The good side of bacteria
An evolution of probiotic research
Lawson scientist Dr. Gregor Reid was once ridiculed for claiming that healthy bacteria inhabit our bodies. The idea that we could consume bacteria to improve health was even more ludicrous.
Today, probiotics is a multimillion dollar industry and research is rapidly accelerating our knowledge of healthy bacteria.
Dr. Reid is respected worldwide for his expertise and leadership in this field.
In 2001, Dr. Reid was invited to chair the United Nations/World Health Organization Expert Panel on Probiotics. He developed the global definition for probiotics that is still used today: “live micro-organisms that, when administered in adequate amounts, confer a health benefit on the host.”
The first probiotic for women
Trillions of micro-organisms, including healthy bacteria, inhabit the human body. This collection of micro-organisms is called the human microbiome.
For over 30 years, Dr. Reid has studied the vaginal microbiome. In the 1980s, Dr. Reid and his mentor, Dr. Andrew Bruce, were the first to propose that healthy bacteria, called lactobacilli, provide health benefits to the vagina and bladder.
Through further research, Dr. Reid found that lactobacilli were critical in preventing vaginal and bladder infections.
“Lactobacilli naturally inhabit the urethra and vagina,” explains Dr. Reid. “But when they are reduced, harmful bacteria invade more easily and increase the risk of infection.”
Antibiotics, while effective in removing harmful bacteria, also kill beneficial bacteria like lactobacilli. A study led by Dr. Reid showed that one week of antibiotics disrupts the vaginal microbiome for at least six weeks. This is why bladder infections can return so frequently.
After many studies, Dr. Reid and his colleagues isolated two strains of lactobacilli – lactobacillus GR-1 and RC-14 – that are especially important to women’s health.
They began clinical trials in 1987 to test the ability to reintroduce these strains to the microbiome. In the early 2000s, they conducted three clinical trials that proved lactobacilli could be taken orally and still provide benefits to the urogenital tract.
After years of hard work, the two strains of lactobacilli were licensed in 2004 and sold around the world as the first probiotic to improve women’s health.
“Hearing from women about how probiotics have helped them is what has made this research so rewarding,” says Dr. Reid.
Discovering the breast tissue microbiome
Dr. Reid and his PhD student, Camilla Urbaniak, were the first to prove the existence of a breast tissue microbiome. They also confirmed the existence of beneficial bacteria in human milk.
“Research has shown that breastfeeding decreases a woman’s risk of breast cancer,” says Dr. Reid. “We wondered if beneficial bacteria in the milk might be playing a role and whether other types of bacteria could be influencing cancer development.”
Comparing breast tissues from healthy women to those with breast cancer, they discovered bacteria in both, but it differed significantly. The bacteria from women with cancer were causing significant DNA damage, which can lead to the development of cancer. Meanwhile, the breast tissues from healthy women contained bacteria known to promote health and prevent cancer.
“Other studies have shown that probiotics can be ingested by women and reach the mammary gland,” explains Dr. Reid. “This raises the question of whether women, especially those at risk for breast cancer, should take probiotics to increase beneficial bacteria in the breast. With further research, this could create new options for patient care.”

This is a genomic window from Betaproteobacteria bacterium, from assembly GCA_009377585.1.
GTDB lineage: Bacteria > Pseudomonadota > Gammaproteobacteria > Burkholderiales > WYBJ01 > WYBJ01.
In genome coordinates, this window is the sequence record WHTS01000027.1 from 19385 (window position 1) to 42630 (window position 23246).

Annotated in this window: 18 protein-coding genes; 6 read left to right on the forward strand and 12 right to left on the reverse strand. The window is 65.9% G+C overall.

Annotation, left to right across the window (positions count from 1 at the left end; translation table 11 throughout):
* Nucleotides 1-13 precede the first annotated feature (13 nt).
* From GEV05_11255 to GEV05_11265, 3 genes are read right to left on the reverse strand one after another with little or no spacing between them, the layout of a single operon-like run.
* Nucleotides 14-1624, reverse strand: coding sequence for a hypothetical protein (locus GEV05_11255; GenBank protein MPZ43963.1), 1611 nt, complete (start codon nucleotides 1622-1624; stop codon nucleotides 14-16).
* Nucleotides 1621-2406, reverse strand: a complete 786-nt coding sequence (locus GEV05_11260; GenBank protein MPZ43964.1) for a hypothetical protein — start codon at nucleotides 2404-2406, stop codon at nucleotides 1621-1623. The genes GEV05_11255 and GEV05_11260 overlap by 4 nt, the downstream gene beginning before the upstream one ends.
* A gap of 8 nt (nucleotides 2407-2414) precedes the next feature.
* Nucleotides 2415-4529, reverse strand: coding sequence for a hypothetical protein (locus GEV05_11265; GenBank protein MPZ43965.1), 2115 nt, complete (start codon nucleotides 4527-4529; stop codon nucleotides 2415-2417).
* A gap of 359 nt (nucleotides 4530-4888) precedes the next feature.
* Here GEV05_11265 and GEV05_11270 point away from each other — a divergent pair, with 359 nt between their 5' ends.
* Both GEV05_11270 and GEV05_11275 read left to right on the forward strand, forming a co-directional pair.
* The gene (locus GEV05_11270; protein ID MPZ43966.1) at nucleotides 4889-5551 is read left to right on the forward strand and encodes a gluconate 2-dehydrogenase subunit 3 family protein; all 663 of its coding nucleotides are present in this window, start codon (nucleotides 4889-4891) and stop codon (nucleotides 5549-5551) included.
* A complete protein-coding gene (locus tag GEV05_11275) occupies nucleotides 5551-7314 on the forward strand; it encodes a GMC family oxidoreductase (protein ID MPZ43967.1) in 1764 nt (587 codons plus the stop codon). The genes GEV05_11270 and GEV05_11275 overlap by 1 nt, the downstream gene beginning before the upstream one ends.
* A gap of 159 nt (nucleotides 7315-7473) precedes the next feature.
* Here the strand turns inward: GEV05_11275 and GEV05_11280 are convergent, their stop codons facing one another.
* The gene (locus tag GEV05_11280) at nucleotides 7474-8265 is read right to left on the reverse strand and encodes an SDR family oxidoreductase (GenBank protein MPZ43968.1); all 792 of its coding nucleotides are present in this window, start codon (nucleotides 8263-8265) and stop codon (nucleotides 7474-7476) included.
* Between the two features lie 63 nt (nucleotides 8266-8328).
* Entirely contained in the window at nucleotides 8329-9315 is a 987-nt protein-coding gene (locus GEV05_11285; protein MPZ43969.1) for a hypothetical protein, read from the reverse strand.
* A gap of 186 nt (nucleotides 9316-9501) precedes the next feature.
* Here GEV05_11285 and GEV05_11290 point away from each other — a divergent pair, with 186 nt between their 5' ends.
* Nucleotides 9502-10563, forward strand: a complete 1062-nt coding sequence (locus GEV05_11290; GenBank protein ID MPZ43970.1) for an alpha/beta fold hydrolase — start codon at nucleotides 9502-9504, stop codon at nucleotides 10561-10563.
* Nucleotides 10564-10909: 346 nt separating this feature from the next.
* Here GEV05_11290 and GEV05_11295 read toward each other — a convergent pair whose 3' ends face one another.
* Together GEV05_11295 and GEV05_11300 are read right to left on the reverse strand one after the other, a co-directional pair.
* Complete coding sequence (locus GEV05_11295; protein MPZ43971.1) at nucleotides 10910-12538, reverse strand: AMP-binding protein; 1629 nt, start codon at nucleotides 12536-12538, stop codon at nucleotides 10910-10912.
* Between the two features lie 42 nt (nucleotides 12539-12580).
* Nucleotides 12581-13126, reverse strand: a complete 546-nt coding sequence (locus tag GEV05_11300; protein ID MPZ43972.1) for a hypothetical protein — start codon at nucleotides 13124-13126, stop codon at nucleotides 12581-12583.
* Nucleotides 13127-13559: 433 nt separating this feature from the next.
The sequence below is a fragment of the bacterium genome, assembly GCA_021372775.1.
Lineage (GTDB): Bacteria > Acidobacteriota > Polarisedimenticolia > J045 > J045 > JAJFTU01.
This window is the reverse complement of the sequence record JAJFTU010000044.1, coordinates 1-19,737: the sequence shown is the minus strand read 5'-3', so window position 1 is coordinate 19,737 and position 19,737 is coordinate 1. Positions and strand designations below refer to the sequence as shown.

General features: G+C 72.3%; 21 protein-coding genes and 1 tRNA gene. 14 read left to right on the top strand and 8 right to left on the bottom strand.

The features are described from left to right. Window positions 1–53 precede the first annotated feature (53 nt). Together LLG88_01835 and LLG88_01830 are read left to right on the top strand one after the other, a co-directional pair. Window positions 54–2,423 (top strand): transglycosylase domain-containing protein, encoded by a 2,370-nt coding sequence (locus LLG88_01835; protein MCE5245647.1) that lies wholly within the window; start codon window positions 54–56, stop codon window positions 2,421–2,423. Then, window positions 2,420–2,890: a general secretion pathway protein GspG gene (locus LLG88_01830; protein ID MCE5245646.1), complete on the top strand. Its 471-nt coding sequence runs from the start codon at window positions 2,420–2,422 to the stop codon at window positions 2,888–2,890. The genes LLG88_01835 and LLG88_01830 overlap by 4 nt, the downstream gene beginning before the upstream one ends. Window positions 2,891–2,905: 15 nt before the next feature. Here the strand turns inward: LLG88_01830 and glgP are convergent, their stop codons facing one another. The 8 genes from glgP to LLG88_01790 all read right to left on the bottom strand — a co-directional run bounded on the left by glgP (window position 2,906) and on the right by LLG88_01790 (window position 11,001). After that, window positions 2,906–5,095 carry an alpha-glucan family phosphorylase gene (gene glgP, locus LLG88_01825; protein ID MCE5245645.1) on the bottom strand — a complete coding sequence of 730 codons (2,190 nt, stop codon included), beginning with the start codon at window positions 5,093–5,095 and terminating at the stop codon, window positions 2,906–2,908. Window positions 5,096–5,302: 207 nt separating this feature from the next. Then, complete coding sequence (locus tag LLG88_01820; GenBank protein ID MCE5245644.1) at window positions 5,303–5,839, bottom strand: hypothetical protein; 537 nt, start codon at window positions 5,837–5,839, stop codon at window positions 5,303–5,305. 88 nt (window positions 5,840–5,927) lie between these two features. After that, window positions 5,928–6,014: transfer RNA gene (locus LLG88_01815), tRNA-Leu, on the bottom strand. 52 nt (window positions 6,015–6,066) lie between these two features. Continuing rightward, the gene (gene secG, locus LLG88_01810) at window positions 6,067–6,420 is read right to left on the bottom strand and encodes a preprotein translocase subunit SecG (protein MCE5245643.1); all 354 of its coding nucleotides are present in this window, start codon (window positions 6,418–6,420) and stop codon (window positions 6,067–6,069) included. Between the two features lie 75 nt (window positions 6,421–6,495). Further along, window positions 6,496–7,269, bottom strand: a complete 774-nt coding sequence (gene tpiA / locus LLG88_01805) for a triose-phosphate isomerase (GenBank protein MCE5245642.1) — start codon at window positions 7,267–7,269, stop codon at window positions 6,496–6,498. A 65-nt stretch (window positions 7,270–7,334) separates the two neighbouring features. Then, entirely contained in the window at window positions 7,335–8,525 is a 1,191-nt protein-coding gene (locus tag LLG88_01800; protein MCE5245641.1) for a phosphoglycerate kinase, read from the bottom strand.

Probiotics for healthy pregnancy and birth
Research has shown that lactobacilli are crucial to healthy conception and pregnancy.
With the human fetus exposed to bacteria in the womb and during vaginal birthing, a mother’s lactobacilli may be contributing to the baby’s healthy development.
Recent studies show that daily use of probiotics significantly reduces group B streptococci in the vagina, an organism that can be lethal to the baby.
“With a dramatic rise in C-sections and a drop in breastfeeding, newborns are not being fully exposed to beneficial bacteria from Mom,” says Dr. Reid. “Other bacteria can take their place, sometimes harmful ones that may contribute to long-term health problems. It’s important that we continue exploring probiotics as a potential solution.”
Beyond women’s health
In 2001, Dr. Reid helped establish the Canadian Centre for Human Microbiome and Probiotic Research at St. Joseph’s Health Care London.
At the Centre, Dr. Jeremy Burton and his team study how the human microbiome influences urological health in men and women. In one of their largest studies, they are looking at the role of the microbiome in the formation of kidney stones. They are also investigating the microbiome’s effect on bladder and prostate cancer, as well as kidney transplants.
Meanwhile, Dr. Greg Gloor is further analyzing the human microbiome through next-generation DNA sequencing.
Known for its expertise, researchers from across health disciplines are partnering with the Centre to study the role of the microbiome on human health and disease.
Bringing probiotics to those in need
Dr. Reid has partnered with Western University‘s Western Heads East program and Yoba-for-Life to set up community kitchens in Tanzania, where local women produce probiotic yogurt.
Probiotic yogurt helps to boost energy, increase immunity and prevent diarrhea.
The goal is to reach one million Africans within five years.
Drs. Gregor Reid, Jeremy Burton and Greg Gloor are part of the Human Microbiome and Probiotics research program at Lawson. Drs. Reid and Gloor are Professors at Western University’s Schulich School of Medicine & Dentistry. Dr. Burton holds the Miriam Burnett Chair in Urological Sciences and is an Assistant Professor at Western University’s Schulich School of Medicine & Dentistry.